Reader’s view: Former GOP chief says embracing a carbon tax would doom that party’s nominee
Ed Gillespie, a former Republican National Committee chairman, was the GOP nominee for the United States Senate in Virginia last year. He wrote this opinion piece reflecting on why Republican candidates should oppose a carbon tax.
Republicans seeking our party’s nomination for president will take to Boulder’s debate stage Wednesday in one of seven states critical to winning the Electoral College, a list that also includes my home state of Virginia. Despite the significant geographic distance and differences between them, there are many similar political dynamics at play in both states.
From 1952 through 2004, Virginia had voted for the Republican nominee in every presidential election with the sole exception of Lyndon Johnson in his landslide win in 1964; Colorado added only Bill Clinton in 1992 to the Johnson exception. That’s 14 election cycles over 56 years time in which the two states combined to go for the Republican nominee in 25 of 28 instances. Yet both went for President Obama in 2008 and 2012, having been turned “purple” by changing demographics, in-migration from other states (and countries), and the influence of younger voters.
It’s hard to see a path to the necessary 270 Electoral College votes for any Republican nominee without the Commonwealth of Virginia and the State of Colorado in the red column next November. Another area of commonality between the two states presents an opportunity for Republicans, however: Both are significant energy producing states whose economies and jobs are threatened by liberal policies to restrict production and impose stringent regulations.
Unfortunately, there has been some disconcerting chatter among some conservative-leaning academics and pundits in support of a carbon tax. Should a Republican nominee embrace such an approach, it would doom his or her chances to carry either state, which would doom any chance to win the White House.
The last time a carbon tax was seriously debated in Washington, it was the unattainable Holy Grail for liberal environmentalists who had to settle for a Cap-and-Trade system instead. This time, liberal environmentalists have found some better messengers – former Republican elected officials, economists, conservative commentators and business leaders to help make the case.
Republican candidates should not be swayed. There is no place for a carbon tax in a pro-growth economy. A carbon tax would be to the energy sector what a single-payer system is to healthcare – both insert political appointees squarely into the marketplace and are financed through regressive, job-killing taxes. Indeed, the Congressional Budget Office estimates that because lower-income Americans pay a greater percentage of income towards energy costs, the impact on them of even a small carbon tax would be tantamount to a new 10% income tax.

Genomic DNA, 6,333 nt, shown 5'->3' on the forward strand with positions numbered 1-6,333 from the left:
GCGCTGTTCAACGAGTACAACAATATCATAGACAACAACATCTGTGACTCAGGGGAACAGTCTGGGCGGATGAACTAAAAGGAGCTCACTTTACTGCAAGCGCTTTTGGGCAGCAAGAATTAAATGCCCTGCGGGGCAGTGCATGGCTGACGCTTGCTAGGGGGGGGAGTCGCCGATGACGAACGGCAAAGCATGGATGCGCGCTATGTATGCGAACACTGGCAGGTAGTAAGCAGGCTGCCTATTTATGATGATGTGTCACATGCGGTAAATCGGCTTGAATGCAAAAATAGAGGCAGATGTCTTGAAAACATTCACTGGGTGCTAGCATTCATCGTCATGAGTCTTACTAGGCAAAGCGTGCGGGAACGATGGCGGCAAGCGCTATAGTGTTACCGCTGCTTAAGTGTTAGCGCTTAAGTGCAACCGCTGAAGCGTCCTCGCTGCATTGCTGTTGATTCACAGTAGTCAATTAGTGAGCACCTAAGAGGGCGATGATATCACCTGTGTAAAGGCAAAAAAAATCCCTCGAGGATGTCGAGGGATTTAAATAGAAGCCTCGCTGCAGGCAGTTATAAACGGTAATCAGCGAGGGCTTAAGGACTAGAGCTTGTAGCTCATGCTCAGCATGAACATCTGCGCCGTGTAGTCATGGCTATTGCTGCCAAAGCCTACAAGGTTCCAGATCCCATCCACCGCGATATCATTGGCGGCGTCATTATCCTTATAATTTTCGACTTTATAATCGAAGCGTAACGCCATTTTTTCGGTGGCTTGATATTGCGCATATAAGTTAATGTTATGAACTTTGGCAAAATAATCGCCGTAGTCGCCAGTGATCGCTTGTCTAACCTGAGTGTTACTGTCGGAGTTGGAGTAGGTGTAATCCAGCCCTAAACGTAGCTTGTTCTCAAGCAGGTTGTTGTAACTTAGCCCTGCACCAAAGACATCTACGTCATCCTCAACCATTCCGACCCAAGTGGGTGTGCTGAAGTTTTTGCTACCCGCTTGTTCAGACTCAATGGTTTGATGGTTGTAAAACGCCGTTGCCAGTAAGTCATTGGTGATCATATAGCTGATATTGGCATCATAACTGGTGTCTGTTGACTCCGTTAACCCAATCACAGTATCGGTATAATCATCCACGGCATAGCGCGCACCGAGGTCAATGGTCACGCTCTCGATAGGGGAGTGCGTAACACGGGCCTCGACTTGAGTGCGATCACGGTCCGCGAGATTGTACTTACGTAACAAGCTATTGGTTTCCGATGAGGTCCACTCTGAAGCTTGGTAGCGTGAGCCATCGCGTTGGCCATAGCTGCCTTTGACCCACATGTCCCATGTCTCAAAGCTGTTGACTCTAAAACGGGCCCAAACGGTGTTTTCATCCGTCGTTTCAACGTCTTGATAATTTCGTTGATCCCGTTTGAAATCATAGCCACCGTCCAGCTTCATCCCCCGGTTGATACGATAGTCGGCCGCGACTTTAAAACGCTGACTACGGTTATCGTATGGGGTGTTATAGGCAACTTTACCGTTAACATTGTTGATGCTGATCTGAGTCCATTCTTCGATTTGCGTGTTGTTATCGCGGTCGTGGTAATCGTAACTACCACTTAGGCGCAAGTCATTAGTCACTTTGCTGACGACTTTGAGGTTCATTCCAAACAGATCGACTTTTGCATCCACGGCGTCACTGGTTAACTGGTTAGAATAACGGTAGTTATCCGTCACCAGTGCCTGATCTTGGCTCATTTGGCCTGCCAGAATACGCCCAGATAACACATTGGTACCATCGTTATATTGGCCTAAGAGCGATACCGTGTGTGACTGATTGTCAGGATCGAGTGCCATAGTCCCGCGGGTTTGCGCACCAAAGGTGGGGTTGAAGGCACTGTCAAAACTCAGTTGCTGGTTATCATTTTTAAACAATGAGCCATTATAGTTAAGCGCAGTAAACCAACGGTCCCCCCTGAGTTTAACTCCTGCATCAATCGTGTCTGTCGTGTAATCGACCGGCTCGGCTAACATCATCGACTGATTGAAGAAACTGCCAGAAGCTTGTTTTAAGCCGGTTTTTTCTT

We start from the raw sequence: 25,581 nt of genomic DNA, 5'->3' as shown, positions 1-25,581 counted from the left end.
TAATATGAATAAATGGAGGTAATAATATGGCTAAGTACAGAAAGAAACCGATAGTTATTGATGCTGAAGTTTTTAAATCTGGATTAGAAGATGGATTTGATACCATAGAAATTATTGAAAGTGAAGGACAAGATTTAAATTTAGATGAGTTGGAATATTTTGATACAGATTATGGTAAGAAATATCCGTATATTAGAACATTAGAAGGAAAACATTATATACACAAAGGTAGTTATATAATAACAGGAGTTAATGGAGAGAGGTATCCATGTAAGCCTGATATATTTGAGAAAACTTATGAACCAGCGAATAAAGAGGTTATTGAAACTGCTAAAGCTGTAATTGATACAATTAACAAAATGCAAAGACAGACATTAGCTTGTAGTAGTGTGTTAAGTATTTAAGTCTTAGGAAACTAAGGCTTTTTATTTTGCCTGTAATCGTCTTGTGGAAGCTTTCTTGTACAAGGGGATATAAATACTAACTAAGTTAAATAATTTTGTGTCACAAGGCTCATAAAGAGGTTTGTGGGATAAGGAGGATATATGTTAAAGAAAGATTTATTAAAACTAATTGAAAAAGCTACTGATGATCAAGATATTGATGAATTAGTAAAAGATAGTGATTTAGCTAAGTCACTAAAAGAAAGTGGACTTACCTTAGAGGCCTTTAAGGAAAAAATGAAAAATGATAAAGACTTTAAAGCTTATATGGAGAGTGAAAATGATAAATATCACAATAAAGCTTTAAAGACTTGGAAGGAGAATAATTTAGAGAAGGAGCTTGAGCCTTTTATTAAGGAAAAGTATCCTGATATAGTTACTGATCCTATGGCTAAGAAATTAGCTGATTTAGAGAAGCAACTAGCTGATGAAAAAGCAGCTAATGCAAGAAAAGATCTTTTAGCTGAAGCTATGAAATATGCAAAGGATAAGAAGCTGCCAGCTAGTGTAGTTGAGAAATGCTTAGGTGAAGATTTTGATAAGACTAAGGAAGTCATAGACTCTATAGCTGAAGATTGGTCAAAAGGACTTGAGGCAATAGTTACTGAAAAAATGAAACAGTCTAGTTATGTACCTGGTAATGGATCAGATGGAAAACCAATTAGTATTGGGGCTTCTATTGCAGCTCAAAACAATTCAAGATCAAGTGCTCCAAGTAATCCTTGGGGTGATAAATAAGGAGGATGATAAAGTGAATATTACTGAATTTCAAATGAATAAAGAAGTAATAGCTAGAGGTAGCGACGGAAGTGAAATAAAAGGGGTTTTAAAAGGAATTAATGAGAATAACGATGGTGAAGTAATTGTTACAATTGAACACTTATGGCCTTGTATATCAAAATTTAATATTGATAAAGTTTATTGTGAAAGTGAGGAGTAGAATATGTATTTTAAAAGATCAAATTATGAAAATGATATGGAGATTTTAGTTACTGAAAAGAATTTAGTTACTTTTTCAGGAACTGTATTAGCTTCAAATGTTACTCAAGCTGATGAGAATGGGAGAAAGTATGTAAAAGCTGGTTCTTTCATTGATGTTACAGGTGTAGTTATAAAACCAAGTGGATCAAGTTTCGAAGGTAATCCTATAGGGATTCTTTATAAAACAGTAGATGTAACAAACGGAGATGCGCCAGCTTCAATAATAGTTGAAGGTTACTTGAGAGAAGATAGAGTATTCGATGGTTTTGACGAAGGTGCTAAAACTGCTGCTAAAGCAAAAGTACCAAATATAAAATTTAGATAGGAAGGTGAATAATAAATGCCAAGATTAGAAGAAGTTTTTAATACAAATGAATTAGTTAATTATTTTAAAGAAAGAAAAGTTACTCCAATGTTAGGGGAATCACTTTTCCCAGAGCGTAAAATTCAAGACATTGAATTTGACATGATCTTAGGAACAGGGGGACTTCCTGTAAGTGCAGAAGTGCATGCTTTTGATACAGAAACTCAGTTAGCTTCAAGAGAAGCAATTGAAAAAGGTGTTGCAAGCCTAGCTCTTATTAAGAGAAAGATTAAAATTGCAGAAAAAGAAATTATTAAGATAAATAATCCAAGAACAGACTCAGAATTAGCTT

A carbon tax is a seductively simple tool. The idea is to tax carbon dioxide emissions enough to make their use cost-prohibitive, thereby making other, more expensive sources of energy more economically competitive. Yet despite this simplicity, a carbon tax would not achieve its primary purpose of reducing carbon emissions.
This is because a carbon tax allows carbon-intensive industries to pay a penalty for the carbon they release. It becomes priced into their business model. There are companies that want to have a set cost for carbon so they can factor that into their pricing and pass that penalty on to consumers. Not only do they not reduce their own carbon emissions – but we pay for it. A better route to reducing carbon emissions runs through technological innovations that are adopted uniformly by all industries in all countries. A carbon tax that raises the cost of traditional fuels does not get us there.
In 2014, renewable sources of energy accounted for 10% of total U.S. energy consumption and 13% of electricity generation. Coal, oil and gas still supply more than 85% of our needs reliably and cheaply. Energy is the primary input for for every good and service we produce. U.S. energy policy should be built around the principle that safe, reliable and affordable energy fosters growth and competitiveness. An energy policy that taxes 85% of our energy consumption in order to create artificial demand for energy sources that are both unreliable and unaffordable will have profoundly negative effects on the broader economy.
Reliable and affordable energy underpins virtually every element of the economy, providing mobility, power generation, heating and cooling. Indeed, the energy economy keeps our industries competitive, bolsters consumer confidence and pocketbooks, and promotes improved living standards. In economic terms, the U.S. crude oil and natural gas industry contributed more than $1 trillion annually to the U.S. economy (equal to 8 percent of the U.S. gross domestic product), and supported nearly 10 million jobs in 2011.
Energy has not been addressed in the prior two debates, but given the location of this one and the fact that Democrats identified climate change as a top priority in their first debate, it’s likely to come up on Wednesday. Republicans would be smart to hit hard against any suggestion of imposing a regressive, job killing carbon tax on the American people, and help pave their way to a win next year.
Photo credit: Gage Skidmore, Creative Commons, Flickr.
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